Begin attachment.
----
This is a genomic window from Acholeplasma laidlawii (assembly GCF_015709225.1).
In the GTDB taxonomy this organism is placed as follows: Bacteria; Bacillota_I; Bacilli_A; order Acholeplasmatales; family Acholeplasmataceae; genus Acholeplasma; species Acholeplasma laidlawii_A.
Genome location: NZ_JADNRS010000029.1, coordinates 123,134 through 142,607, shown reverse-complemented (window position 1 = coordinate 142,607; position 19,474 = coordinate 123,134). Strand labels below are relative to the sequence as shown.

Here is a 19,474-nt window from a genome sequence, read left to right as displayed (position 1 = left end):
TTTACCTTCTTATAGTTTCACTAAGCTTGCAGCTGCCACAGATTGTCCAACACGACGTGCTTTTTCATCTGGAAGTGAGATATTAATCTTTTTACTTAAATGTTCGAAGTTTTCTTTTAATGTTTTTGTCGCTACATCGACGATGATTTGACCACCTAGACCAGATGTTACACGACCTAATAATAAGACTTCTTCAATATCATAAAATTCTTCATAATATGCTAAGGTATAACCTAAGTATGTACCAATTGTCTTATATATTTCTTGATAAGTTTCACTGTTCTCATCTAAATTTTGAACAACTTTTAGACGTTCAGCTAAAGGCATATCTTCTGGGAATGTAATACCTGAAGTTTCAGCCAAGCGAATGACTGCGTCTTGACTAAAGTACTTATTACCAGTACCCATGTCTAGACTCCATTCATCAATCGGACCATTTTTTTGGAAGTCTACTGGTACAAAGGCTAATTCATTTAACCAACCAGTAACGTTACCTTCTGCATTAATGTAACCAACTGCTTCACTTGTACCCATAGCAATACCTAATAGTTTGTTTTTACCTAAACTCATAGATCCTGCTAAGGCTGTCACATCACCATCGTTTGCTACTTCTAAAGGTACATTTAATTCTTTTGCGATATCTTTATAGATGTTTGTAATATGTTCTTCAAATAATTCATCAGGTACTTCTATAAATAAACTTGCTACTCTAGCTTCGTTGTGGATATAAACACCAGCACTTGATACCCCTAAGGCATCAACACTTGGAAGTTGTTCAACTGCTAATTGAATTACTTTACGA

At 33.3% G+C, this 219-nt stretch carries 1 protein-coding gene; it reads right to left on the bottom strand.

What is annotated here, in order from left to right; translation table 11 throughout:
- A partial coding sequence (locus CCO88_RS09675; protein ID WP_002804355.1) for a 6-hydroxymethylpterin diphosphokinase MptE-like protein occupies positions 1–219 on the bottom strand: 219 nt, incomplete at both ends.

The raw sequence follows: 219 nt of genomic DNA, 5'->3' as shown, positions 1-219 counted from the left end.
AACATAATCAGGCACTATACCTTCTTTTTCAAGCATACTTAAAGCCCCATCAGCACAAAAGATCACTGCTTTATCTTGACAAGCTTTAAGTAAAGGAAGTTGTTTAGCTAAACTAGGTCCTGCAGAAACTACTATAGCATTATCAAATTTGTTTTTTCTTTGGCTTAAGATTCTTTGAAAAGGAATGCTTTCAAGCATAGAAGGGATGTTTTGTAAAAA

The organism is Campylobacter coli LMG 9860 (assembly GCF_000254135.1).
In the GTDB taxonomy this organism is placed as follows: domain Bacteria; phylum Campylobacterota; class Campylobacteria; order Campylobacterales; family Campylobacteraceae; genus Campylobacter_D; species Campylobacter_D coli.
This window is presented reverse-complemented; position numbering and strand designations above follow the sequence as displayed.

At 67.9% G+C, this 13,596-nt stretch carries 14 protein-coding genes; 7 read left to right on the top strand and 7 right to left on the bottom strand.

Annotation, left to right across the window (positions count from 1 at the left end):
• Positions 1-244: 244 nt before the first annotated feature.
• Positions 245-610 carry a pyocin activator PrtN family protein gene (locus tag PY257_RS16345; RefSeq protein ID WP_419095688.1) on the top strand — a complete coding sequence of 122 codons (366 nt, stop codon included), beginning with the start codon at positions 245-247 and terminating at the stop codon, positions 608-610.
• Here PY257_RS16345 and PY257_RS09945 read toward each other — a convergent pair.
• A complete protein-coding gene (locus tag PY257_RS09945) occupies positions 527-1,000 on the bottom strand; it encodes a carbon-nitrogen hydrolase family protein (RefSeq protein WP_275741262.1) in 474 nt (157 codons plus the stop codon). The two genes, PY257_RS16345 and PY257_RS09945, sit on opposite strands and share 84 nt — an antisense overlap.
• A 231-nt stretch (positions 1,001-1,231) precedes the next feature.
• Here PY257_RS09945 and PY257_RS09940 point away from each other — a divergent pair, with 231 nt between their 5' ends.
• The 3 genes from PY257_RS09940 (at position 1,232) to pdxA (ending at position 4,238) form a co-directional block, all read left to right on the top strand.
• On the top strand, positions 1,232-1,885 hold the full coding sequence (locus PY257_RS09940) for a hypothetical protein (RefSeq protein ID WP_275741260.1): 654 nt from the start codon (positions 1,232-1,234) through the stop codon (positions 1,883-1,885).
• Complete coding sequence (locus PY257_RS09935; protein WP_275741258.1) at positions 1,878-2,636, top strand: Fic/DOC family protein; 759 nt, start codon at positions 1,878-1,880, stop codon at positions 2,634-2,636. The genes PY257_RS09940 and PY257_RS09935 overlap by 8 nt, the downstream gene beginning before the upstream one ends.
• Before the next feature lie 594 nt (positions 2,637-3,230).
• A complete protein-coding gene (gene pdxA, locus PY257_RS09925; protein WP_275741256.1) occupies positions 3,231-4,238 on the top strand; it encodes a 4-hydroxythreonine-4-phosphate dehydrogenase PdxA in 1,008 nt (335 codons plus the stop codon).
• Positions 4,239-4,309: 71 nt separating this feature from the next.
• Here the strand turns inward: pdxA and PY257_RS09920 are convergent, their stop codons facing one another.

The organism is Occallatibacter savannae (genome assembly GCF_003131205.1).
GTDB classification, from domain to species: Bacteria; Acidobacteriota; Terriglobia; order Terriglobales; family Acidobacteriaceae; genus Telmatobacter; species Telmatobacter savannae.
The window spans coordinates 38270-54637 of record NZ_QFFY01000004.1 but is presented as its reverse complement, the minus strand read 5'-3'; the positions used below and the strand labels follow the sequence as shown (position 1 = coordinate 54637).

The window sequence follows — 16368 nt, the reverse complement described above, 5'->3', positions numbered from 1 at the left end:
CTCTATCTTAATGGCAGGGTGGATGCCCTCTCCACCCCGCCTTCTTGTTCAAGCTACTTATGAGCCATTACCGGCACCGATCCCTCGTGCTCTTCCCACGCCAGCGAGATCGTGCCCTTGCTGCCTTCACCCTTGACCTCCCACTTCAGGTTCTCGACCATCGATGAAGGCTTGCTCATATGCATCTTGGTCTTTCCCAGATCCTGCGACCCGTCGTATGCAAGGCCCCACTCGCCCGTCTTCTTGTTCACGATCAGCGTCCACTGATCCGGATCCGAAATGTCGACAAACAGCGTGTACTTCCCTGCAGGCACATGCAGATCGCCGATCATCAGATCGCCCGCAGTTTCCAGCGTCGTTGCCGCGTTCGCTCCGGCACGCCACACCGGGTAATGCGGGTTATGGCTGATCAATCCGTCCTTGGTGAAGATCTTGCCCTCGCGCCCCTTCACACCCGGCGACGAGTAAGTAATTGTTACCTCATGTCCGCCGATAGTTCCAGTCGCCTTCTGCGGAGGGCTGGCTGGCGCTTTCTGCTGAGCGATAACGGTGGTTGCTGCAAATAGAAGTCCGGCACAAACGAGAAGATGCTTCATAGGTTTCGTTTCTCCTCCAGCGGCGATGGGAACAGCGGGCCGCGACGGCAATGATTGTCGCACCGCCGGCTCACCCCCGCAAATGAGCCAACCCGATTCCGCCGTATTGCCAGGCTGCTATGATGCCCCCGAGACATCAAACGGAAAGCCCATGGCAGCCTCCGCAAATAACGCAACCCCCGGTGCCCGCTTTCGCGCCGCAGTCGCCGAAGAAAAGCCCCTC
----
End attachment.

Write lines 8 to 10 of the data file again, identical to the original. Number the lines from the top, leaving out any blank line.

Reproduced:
- A partial coding sequence (locus CCO88_RS09675; protein ID WP_002804355.1) for a 6-hydroxymethylpterin diphosphokinase MptE-like protein occupies positions 1–219 on the bottom strand: 219 nt, incomplete at both ends.

The raw sequence follows: 219 nt of genomic DNA, 5'->3' as shown, positions 1-219 counted from the left end.
AACATAATCAGGCACTATACCTTCTTTTTCAAGCATACTTAAAGCCCCATCAGCACAAAAGATCACTGCTTTATCTTGACAAGCTTTAAGTAAAGGAAGTTGTTTAGCTAAACTAGGTCCTGCAGAAACTACTATAGCATTATCAAATTTGTTTTTTCTTTGGCTTAAGATTCTTTGAAAAGGAATGCTTTCAAGCATAGAAGGGATGTTTTGTAAAAA